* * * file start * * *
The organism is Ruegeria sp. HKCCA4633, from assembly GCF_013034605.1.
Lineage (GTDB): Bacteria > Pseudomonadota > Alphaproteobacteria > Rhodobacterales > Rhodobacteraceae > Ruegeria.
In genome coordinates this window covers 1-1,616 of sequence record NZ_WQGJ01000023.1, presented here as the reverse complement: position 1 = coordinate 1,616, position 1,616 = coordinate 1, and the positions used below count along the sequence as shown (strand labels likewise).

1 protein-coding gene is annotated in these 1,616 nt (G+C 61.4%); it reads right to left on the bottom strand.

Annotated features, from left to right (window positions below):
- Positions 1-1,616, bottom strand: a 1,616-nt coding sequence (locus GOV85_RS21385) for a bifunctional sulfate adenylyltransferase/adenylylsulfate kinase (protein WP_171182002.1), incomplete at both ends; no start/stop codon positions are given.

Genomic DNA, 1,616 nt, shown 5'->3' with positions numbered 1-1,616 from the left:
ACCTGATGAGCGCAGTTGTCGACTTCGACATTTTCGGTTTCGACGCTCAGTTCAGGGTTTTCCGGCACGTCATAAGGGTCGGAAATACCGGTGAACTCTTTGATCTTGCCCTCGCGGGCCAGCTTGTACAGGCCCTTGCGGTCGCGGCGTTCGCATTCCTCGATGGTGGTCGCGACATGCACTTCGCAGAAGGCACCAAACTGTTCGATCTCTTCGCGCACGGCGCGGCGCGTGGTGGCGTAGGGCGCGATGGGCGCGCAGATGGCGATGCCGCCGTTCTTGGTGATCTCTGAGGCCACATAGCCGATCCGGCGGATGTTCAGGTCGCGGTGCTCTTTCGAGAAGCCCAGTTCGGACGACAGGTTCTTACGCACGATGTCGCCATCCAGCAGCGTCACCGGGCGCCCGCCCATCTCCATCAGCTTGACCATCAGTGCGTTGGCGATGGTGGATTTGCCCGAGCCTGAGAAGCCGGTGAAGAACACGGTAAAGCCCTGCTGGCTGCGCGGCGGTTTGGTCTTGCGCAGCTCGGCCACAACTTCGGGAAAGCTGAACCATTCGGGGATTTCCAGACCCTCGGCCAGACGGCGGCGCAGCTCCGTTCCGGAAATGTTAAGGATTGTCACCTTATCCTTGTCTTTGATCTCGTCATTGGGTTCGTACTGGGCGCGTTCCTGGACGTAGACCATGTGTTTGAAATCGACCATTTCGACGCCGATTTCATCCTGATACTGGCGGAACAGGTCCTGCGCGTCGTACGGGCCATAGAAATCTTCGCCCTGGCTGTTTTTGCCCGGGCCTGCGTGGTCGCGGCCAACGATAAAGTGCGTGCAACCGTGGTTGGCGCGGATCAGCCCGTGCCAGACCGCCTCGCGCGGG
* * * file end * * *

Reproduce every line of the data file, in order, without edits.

The organism is Ruegeria sp. HKCCA4633, from assembly GCF_013034605.1.
Lineage (GTDB): Bacteria > Pseudomonadota > Alphaproteobacteria > Rhodobacterales > Rhodobacteraceae > Ruegeria.
In genome coordinates this window covers 1-1,616 of sequence record NZ_WQGJ01000023.1, presented here as the reverse complement: position 1 = coordinate 1,616, position 1,616 = coordinate 1, and the positions used below count along the sequence as shown (strand labels likewise).

1 protein-coding gene is annotated in these 1,616 nt (G+C 61.4%); it reads right to left on the bottom strand.

Annotated features, from left to right (window positions below):
- Positions 1-1,616, bottom strand: a 1,616-nt coding sequence (locus GOV85_RS21385) for a bifunctional sulfate adenylyltransferase/adenylylsulfate kinase (protein WP_171182002.1), incomplete at both ends; no start/stop codon positions are given.

Genomic DNA, 1,616 nt, shown 5'->3' with positions numbered 1-1,616 from the left:
ACCTGATGAGCGCAGTTGTCGACTTCGACATTTTCGGTTTCGACGCTCAGTTCAGGGTTTTCCGGCACGTCATAAGGGTCGGAAATACCGGTGAACTCTTTGATCTTGCCCTCGCGGGCCAGCTTGTACAGGCCCTTGCGGTCGCGGCGTTCGCATTCCTCGATGGTGGTCGCGACATGCACTTCGCAGAAGGCACCAAACTGTTCGATCTCTTCGCGCACGGCGCGGCGCGTGGTGGCGTAGGGCGCGATGGGCGCGCAGATGGCGATGCCGCCGTTCTTGGTGATCTCTGAGGCCACATAGCCGATCCGGCGGATGTTCAGGTCGCGGTGCTCTTTCGAGAAGCCCAGTTCGGACGACAGGTTCTTACGCACGATGTCGCCATCCAGCAGCGTCACCGGGCGCCCGCCCATCTCCATCAGCTTGACCATCAGTGCGTTGGCGATGGTGGATTTGCCCGAGCCTGAGAAGCCGGTGAAGAACACGGTAAAGCCCTGCTGGCTGCGCGGCGGTTTGGTCTTGCGCAGCTCGGCCACAACTTCGGGAAAGCTGAACCATTCGGGGATTTCCAGACCCTCGGCCAGACGGCGGCGCAGCTCCGTTCCGGAAATGTTAAGGATTGTCACCTTATCCTTGTCTTTGATCTCGTCATTGGGTTCGTACTGGGCGCGTTCCTGGACGTAGACCATGTGTTTGAAATCGACCATTTCGACGCCGATTTCATCCTGATACTGGCGGAACAGGTCCTGCGCGTCGTACGGGCCATAGAAATCTTCGCCCTGGCTGTTTTTGCCCGGGCCTGCGTGGTCGCGGCCAACGATAAAGTGCGTGCAACCGTGGTTGGCGCGGATCAGCCCGTGCCAGACCGCCTCGCGCGGG